After dinner, we all went for a couple of drinks — Quilmes beer in large amber bottles — at the only bar in town, which also served as a bike rental and souvenir shop. I met some cute guys from Entre Rios at the next table who worked a tractor in the countryside. I noticed a family resemblance between two of them and asked if they were brothers — turns out they were cousins. One of them laughed and looked at me in a kind of flirting way before leaving, which made Guille jealous.

A local mule trudged up to a window and stuck his head in as if expecting us to give him a beer. A cowboy sat with his pre-teenage son, both sharing a big bottle of beer. Strange black beetles flew into the light then flopped helplessly on their backs on the ground.

On the way back to the hotel, we tried without success to recognize any of the constellations in the beautiful starry sky.

Life in Ibará

We woke up at 8:00am to take a “lancha” (boat) on the lagoon to see all the animals and plant life. The carpinchos and caimanes (alligators) live with endangered species of deer and hundreds of species of birds on remarkable floating islands called embalsados. We saw (and photographed) all kinds of animals, but my favorite is still the carpincho. Guille preferred the caimanes, and I have to admit that the newly hatched alligator babies were very cute.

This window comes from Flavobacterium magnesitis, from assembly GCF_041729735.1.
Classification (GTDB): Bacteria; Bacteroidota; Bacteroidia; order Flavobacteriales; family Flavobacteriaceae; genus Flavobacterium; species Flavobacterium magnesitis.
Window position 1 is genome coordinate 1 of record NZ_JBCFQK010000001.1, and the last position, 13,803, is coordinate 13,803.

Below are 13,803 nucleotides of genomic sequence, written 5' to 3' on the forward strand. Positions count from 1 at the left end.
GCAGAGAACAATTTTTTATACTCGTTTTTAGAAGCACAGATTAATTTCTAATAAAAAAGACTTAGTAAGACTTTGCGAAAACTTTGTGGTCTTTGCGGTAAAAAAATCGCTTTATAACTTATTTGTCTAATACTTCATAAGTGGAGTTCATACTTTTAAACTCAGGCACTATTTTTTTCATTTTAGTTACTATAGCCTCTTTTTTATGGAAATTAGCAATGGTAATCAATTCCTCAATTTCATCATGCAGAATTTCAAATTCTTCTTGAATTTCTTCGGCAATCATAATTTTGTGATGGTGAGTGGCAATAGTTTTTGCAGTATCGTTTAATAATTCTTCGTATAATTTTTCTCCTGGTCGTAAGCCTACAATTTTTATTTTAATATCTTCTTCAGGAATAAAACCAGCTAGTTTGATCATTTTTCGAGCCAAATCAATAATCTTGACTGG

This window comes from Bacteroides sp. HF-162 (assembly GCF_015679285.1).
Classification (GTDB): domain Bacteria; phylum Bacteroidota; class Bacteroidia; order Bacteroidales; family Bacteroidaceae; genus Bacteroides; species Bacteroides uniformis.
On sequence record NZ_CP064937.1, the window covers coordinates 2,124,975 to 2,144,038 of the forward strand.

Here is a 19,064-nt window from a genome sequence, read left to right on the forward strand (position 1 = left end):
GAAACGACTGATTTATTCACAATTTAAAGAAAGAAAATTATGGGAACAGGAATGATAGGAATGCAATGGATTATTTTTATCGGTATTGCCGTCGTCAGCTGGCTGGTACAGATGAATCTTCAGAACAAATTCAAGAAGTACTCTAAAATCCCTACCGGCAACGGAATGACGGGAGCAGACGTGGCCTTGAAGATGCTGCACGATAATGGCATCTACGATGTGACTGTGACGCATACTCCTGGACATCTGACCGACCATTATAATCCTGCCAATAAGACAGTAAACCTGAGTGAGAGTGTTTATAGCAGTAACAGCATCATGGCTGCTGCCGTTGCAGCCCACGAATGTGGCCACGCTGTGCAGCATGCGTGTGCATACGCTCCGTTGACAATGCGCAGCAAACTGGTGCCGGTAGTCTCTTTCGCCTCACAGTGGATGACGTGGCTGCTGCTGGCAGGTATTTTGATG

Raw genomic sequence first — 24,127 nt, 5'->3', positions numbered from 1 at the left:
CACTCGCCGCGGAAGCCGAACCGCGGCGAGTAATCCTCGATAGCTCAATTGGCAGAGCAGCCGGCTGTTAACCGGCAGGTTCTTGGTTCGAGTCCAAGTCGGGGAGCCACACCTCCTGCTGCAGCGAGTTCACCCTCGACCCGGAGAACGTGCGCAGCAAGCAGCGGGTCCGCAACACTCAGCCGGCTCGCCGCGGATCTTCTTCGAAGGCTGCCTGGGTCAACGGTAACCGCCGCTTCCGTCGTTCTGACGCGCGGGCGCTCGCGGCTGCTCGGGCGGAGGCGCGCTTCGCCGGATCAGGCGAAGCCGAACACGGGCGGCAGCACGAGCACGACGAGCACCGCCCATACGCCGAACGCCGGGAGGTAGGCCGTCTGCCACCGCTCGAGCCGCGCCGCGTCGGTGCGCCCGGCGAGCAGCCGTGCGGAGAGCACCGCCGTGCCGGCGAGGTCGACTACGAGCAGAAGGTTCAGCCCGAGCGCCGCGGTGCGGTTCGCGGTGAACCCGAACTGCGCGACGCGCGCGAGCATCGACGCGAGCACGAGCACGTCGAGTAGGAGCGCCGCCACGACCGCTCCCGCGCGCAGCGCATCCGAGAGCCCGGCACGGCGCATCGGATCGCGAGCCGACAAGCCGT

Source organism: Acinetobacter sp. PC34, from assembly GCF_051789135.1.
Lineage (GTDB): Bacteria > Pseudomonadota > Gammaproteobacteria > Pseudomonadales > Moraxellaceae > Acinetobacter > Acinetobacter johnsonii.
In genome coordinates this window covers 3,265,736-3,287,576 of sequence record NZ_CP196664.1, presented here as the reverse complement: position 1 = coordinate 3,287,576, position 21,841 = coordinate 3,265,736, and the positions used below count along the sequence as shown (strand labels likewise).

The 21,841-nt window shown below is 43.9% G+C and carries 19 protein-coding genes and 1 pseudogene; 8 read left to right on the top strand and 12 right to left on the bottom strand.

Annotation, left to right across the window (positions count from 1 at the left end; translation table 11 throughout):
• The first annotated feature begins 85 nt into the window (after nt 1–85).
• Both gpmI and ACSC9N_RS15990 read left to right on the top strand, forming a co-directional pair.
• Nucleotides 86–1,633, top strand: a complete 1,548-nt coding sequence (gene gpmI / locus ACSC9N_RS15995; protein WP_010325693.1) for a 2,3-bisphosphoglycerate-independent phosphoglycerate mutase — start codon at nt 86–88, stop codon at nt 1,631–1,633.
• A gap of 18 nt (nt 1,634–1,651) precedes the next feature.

Our guide Emilio explained that the male (macho) carpinchos have a gland in their foreheads which secretes a substance they use to mark their territory. The strongest macho carpinchos apparently have a harem of several female carpinchos that are only accessible to other male carpinchos when the strongest macho is sleeping. I asked Emilio what the other carpinchos did when not sneaking time with the female carpinchos and he suggested that some of them probably spent time together.

Everyone at the hotel seems comfortable with Guille and my relationship which, although only a week old has blossomed. We did have a moment of confusion when we first arrived about our request for a “matrimonial” bed. The hotel manager asked if we were married and we both answered yes, although I couldn’t help laughing about it.

I decided I should write a children’s story about life on the embalsados.